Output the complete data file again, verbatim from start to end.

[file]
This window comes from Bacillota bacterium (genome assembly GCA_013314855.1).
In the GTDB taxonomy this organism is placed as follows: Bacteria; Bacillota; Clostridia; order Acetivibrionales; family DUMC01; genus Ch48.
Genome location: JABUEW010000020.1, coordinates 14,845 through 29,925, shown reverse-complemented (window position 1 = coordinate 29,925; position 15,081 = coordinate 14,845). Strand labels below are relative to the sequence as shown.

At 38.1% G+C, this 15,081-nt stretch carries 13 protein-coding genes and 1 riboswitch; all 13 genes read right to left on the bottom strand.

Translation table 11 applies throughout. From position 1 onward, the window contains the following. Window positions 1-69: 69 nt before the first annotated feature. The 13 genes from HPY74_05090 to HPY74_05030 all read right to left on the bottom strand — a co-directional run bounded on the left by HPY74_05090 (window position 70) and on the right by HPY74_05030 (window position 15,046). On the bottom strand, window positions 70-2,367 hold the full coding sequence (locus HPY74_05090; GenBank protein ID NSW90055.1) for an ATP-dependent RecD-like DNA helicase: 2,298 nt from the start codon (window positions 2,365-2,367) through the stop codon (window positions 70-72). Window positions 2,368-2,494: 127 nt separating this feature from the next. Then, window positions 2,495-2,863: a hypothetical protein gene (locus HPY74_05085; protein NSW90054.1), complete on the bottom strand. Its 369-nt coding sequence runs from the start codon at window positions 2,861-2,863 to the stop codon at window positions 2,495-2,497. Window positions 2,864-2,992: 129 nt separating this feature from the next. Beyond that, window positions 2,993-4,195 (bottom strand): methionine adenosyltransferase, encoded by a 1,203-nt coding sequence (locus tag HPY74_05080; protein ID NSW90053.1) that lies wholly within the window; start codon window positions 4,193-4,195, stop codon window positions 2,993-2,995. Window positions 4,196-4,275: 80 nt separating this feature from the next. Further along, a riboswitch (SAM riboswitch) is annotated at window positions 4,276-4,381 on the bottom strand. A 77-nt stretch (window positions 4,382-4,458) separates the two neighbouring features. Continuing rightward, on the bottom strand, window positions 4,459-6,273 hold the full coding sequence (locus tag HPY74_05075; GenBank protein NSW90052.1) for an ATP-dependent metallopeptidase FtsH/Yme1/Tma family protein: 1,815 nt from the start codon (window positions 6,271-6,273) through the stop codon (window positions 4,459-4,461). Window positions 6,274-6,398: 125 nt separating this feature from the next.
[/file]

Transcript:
This window comes from Bacillota bacterium (genome assembly GCA_013314855.1).
In the GTDB taxonomy this organism is placed as follows: Bacteria; Bacillota; Clostridia; order Acetivibrionales; family DUMC01; genus Ch48.
Genome location: JABUEW010000020.1, coordinates 14,845 through 29,925, shown reverse-complemented (window position 1 = coordinate 29,925; position 15,081 = coordinate 14,845). Strand labels below are relative to the sequence as shown.

At 38.1% G+C, this 15,081-nt stretch carries 13 protein-coding genes and 1 riboswitch; all 13 genes read right to left on the bottom strand.

Translation table 11 applies throughout. From position 1 onward, the window contains the following. Window positions 1-69: 69 nt before the first annotated feature. The 13 genes from HPY74_05090 to HPY74_05030 all read right to left on the bottom strand — a co-directional run bounded on the left by HPY74_05090 (window position 70) and on the right by HPY74_05030 (window position 15,046). On the bottom strand, window positions 70-2,367 hold the full coding sequence (locus HPY74_05090; GenBank protein ID NSW90055.1) for an ATP-dependent RecD-like DNA helicase: 2,298 nt from the start codon (window positions 2,365-2,367) through the stop codon (window positions 70-72). Window positions 2,368-2,494: 127 nt separating this feature from the next. Then, window positions 2,495-2,863: a hypothetical protein gene (locus HPY74_05085; protein NSW90054.1), complete on the bottom strand. Its 369-nt coding sequence runs from the start codon at window positions 2,861-2,863 to the stop codon at window positions 2,495-2,497. Window positions 2,864-2,992: 129 nt separating this feature from the next. Beyond that, window positions 2,993-4,195 (bottom strand): methionine adenosyltransferase, encoded by a 1,203-nt coding sequence (locus tag HPY74_05080; protein ID NSW90053.1) that lies wholly within the window; start codon window positions 4,193-4,195, stop codon window positions 2,993-2,995. Window positions 4,196-4,275: 80 nt separating this feature from the next. Further along, a riboswitch (SAM riboswitch) is annotated at window positions 4,276-4,381 on the bottom strand. A 77-nt stretch (window positions 4,382-4,458) separates the two neighbouring features. Continuing rightward, on the bottom strand, window positions 4,459-6,273 hold the full coding sequence (locus tag HPY74_05075; GenBank protein NSW90052.1) for an ATP-dependent metallopeptidase FtsH/Yme1/Tma family protein: 1,815 nt from the start codon (window positions 6,271-6,273) through the stop codon (window positions 4,459-4,461). Window positions 6,274-6,398: 125 nt separating this feature from the next.